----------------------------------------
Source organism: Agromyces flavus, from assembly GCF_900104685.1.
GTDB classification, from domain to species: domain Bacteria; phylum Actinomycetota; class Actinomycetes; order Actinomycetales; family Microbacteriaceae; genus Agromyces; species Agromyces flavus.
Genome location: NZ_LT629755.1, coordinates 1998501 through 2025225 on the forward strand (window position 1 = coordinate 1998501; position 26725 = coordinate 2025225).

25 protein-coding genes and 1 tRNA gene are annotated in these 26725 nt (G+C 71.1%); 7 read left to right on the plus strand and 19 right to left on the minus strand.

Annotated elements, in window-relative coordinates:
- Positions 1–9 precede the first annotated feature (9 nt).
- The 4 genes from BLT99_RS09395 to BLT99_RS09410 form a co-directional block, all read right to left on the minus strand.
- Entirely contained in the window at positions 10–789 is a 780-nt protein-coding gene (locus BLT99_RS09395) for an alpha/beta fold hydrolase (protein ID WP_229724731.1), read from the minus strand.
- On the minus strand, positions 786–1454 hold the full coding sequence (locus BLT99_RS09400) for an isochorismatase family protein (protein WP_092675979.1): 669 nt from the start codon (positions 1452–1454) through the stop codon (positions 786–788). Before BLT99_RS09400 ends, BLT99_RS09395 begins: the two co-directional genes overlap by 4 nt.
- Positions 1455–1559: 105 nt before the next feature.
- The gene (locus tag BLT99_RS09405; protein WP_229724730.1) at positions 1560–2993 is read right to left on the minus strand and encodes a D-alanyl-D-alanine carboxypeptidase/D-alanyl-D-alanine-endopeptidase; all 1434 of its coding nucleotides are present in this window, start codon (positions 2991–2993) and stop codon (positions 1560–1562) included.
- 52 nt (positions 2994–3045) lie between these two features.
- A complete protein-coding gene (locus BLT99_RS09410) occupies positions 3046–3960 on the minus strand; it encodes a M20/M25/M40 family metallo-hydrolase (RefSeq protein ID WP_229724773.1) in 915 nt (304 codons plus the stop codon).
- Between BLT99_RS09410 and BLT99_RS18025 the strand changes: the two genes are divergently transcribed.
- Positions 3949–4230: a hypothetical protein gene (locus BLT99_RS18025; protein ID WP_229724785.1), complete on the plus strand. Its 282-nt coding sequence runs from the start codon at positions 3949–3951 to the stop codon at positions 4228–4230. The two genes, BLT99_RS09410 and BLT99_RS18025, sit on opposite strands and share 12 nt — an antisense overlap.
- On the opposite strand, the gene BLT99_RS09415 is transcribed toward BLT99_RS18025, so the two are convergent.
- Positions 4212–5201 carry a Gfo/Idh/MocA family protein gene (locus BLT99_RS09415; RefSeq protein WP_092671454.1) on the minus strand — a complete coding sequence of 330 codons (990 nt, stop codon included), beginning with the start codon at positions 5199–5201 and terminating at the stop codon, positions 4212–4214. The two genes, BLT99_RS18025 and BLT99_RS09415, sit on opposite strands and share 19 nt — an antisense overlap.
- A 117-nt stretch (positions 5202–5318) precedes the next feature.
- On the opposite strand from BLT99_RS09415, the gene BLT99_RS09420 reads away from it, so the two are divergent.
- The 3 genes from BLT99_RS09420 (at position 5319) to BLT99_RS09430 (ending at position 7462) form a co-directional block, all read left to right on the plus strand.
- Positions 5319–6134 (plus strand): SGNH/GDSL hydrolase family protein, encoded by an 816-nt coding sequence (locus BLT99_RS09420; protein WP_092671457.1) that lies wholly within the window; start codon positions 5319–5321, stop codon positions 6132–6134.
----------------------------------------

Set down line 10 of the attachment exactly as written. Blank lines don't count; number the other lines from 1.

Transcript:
- Positions 1455–1559: 105 nt before the next feature.